We describe a new myxozoan, Henneguya akule n. sp., infecting the carangid fish Selar crumenophthalmus in Hawaii. Spores were found only in the aortic bulb, characterized by elliptical capsule with 2 tails, and pyriform polar capsules that angled toward the anterior end of the spore. Polar filaments had 3–4 coils. Parasites were present in apparently healthy fishes and caused no evident gross pathology. On microscopy, parasites evinced a mild inflammatory response in the host characterized by accumulations of eosinophilic fibrillar material around spores and a mononuclear infiltrate in the adventitia of the bulbus arteriosus. Overall prevalence was 20%, and prevalence between 2001 and 2006 ranged from 12 to 27%, but did not differ significantly between years. In contrast, prevalence of infection was highest in south-central Oahu. There was no relationship between infection status and body condition or gender of fish, and infection was absent in the smallest and largest fishes. Phylogenetically, H. akule n. sp. is most closely related to other Henneguya species infecting the heart of marine fishes based on ribosomal DNA analysis. This is the first documentation of a myxozoan parasite in marine fishes from Hawaii.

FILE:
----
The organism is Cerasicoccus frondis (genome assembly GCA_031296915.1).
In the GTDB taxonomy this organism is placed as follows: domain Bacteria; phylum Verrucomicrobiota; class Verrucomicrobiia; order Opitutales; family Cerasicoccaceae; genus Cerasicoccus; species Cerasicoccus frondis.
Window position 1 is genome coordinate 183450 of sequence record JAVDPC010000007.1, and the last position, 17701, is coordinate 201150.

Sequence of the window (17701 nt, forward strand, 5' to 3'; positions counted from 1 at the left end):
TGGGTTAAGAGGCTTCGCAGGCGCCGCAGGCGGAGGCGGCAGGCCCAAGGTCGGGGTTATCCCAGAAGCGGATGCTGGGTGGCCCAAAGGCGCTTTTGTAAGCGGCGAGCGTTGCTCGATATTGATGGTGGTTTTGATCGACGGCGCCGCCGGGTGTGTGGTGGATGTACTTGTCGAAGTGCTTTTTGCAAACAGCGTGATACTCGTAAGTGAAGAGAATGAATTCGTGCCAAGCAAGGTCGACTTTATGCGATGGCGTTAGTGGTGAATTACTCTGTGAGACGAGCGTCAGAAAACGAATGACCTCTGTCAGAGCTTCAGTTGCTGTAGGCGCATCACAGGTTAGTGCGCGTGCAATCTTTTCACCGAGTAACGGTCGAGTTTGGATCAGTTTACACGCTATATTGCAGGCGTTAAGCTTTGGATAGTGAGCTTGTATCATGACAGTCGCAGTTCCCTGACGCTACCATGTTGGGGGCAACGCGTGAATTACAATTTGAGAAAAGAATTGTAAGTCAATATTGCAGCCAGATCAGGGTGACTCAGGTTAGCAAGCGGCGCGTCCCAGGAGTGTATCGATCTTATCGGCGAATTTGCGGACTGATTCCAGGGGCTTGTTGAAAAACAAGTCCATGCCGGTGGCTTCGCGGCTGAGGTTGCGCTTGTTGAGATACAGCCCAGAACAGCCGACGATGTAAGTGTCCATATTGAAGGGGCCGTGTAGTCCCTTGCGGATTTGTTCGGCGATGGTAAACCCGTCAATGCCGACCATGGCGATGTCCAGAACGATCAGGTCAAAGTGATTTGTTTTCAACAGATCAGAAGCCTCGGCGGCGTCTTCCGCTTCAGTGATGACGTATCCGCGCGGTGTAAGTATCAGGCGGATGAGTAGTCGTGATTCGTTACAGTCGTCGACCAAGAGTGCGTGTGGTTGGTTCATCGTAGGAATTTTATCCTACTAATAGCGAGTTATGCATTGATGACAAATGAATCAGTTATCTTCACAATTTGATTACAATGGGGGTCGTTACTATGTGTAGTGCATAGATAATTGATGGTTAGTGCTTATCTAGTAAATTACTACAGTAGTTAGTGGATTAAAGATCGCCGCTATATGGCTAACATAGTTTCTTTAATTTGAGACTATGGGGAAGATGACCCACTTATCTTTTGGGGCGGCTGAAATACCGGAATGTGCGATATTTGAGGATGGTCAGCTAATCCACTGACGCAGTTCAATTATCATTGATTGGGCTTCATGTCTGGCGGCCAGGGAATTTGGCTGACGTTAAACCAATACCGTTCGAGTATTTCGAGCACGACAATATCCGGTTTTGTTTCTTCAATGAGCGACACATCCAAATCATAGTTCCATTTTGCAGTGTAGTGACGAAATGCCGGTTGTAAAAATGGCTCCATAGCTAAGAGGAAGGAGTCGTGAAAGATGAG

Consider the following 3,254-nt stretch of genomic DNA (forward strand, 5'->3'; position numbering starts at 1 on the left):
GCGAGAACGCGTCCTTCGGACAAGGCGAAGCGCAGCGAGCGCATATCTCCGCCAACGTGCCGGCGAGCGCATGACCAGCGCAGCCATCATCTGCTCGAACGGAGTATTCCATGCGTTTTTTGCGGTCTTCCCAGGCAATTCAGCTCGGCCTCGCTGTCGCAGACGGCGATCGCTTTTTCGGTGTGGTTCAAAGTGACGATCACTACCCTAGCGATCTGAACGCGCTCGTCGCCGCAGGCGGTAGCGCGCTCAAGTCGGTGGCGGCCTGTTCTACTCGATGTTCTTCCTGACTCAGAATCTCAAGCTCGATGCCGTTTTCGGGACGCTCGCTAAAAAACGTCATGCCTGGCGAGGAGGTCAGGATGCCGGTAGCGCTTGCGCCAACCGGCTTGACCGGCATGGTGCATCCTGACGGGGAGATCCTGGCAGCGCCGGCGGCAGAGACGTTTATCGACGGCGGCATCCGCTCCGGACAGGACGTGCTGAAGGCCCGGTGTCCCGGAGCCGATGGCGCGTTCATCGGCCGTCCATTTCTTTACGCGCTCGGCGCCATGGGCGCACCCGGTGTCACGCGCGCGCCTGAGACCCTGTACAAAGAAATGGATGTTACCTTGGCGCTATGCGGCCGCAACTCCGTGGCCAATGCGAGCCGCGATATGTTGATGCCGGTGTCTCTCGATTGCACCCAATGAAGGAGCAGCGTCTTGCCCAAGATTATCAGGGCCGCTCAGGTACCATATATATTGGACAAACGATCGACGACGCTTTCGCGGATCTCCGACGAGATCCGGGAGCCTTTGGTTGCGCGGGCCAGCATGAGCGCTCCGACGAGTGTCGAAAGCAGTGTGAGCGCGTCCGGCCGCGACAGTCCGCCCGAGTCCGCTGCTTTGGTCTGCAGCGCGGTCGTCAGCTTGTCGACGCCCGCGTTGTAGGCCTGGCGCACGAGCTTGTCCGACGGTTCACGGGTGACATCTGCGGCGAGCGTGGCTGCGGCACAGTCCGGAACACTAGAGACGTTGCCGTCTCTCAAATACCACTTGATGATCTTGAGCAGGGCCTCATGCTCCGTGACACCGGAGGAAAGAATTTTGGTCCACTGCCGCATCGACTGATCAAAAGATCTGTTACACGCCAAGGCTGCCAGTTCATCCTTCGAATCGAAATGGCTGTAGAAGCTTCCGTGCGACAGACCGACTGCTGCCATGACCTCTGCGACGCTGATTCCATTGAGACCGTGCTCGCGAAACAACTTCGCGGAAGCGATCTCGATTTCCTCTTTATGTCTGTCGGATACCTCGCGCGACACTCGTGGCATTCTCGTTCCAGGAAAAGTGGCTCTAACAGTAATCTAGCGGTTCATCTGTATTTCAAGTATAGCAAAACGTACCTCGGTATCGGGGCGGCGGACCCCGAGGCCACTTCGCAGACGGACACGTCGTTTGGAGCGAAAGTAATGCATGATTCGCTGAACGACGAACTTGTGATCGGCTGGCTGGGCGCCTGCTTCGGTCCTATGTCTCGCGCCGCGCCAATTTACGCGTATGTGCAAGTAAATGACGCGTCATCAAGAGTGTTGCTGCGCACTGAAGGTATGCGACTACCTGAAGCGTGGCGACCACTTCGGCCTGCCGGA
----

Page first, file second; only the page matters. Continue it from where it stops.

A New Species of Henneguya (Myxozoa) in the Big-Eyed Scad (Selar crumenophthalmus) from Hawaii
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Thierry M. Work, Geraldine Takata, Christopher M. Whipps, Michael L. Kent; A New Species of Henneguya (Myxozoa) in the Big-Eyed Scad (Selar crumenophthalmus) from Hawaii. J Parasitol 1 April 2008; 94 (2): 524–529. doi: https://doi.org/10.1645/GE-1385.1
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